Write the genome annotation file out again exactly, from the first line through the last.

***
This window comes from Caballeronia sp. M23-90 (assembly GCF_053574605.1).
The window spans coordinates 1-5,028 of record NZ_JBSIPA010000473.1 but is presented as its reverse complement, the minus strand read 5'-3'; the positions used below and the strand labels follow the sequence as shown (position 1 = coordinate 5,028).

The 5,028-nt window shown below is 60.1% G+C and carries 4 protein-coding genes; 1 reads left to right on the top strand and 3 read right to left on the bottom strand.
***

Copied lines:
This window comes from Caballeronia sp. M23-90 (assembly GCF_053574605.1).
The window spans coordinates 1-5,028 of record NZ_JBSIPA010000473.1 but is presented as its reverse complement, the minus strand read 5'-3'; the positions used below and the strand labels follow the sequence as shown (position 1 = coordinate 5,028).

The 5,028-nt window shown below is 60.1% G+C and carries 4 protein-coding genes; 1 reads left to right on the top strand and 3 read right to left on the bottom strand.